Evidence and facts about incoherence: Reply to Schmidt

Asian Journal of Philosophy 2 (2):1-11 (2023)
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In her recent `Facts about incoherence as non-evidential epistemic reasons‘ Eva Schmidt defends the claim that not all epistemic reasons are provided by evidence. Schmidt presents three cases describing agents with incoherent beliefs and argues that, in each case, the fact that an agent’s beliefs are incoherent provides her with a non-evidential epistemic reason to suspend judgment on the issue that her beliefs are about. While I find the suggestion that facts about incoherence can play positive roles in our cognitive lives intriguing, I have three reservations about Schmidt’s view: the first concerns her conceptual framework—I think it is less neutral than it appears to be—the second concerns the view’s behavior in certain kinds of scenarios involving higher-order evidence, and the third has to do with some implausible consequences of the view. I also hint at an alternative account of the positive role of facts about incoherence.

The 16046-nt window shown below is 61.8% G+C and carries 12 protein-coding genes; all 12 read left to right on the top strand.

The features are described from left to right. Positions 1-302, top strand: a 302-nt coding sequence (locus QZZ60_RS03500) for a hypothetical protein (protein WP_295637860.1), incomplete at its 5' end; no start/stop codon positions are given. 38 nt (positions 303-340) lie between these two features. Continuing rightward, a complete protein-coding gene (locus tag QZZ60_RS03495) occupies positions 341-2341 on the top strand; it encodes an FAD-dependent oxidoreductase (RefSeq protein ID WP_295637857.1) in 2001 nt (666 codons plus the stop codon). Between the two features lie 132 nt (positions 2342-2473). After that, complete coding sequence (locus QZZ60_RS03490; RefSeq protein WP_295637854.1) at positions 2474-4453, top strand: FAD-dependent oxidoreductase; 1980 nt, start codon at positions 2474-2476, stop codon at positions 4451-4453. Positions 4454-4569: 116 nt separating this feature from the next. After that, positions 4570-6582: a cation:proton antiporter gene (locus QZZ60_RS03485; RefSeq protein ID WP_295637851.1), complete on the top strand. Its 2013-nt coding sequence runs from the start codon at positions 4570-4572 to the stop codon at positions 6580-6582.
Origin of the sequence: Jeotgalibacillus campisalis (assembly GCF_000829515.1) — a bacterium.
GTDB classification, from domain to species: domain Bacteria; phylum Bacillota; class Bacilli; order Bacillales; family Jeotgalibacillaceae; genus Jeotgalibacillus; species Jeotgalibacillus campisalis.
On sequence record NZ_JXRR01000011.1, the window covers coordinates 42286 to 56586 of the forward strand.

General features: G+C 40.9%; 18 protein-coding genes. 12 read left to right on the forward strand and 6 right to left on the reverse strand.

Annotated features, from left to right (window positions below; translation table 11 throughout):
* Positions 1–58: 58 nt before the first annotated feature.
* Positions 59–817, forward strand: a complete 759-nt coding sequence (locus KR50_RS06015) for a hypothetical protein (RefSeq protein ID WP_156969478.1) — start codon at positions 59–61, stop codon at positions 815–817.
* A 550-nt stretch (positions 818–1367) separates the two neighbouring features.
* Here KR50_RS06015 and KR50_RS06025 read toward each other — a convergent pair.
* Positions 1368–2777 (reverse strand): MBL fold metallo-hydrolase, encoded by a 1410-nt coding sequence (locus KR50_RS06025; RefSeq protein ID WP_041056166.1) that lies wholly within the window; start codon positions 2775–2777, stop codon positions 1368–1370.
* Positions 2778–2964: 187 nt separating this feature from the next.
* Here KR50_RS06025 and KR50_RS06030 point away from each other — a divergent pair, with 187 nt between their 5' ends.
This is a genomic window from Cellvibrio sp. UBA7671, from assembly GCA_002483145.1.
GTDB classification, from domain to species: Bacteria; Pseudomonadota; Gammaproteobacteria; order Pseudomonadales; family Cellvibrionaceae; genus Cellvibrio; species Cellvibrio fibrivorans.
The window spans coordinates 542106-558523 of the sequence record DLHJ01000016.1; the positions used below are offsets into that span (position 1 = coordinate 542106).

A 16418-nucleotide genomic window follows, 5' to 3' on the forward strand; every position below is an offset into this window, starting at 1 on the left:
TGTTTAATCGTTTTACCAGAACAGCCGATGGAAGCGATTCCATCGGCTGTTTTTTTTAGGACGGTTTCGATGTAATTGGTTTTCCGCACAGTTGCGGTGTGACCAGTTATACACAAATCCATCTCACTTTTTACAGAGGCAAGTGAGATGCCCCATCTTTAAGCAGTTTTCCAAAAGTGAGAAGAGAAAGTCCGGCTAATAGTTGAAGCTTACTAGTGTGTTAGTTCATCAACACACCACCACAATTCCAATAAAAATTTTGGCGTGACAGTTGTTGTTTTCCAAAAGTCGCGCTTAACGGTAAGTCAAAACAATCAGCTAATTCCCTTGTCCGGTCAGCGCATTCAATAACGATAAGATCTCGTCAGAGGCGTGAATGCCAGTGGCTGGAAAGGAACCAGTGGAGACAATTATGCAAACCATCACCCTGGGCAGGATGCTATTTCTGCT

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Aleks Knoks
University of Luxembourg

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Reasons First.Mark Schroeder - 2021 - Oxford University Press.
Knowledge and its Limits.Timothy Williamson - 2000 - Tijdschrift Voor Filosofie 64 (1):200-201.
Why be rational.Niko Kolodny - 2005 - Mind 114 (455):509-563.
Higher‐Order Evidence and the Limits of Defeat.Maria Lasonen-Aarnio - 2014 - Philosophy and Phenomenological Research 88 (2):314-345.
Higher Order Evidence.David Christensen - 2010 - Philosophy and Phenomenological Research 81 (1):185-215.

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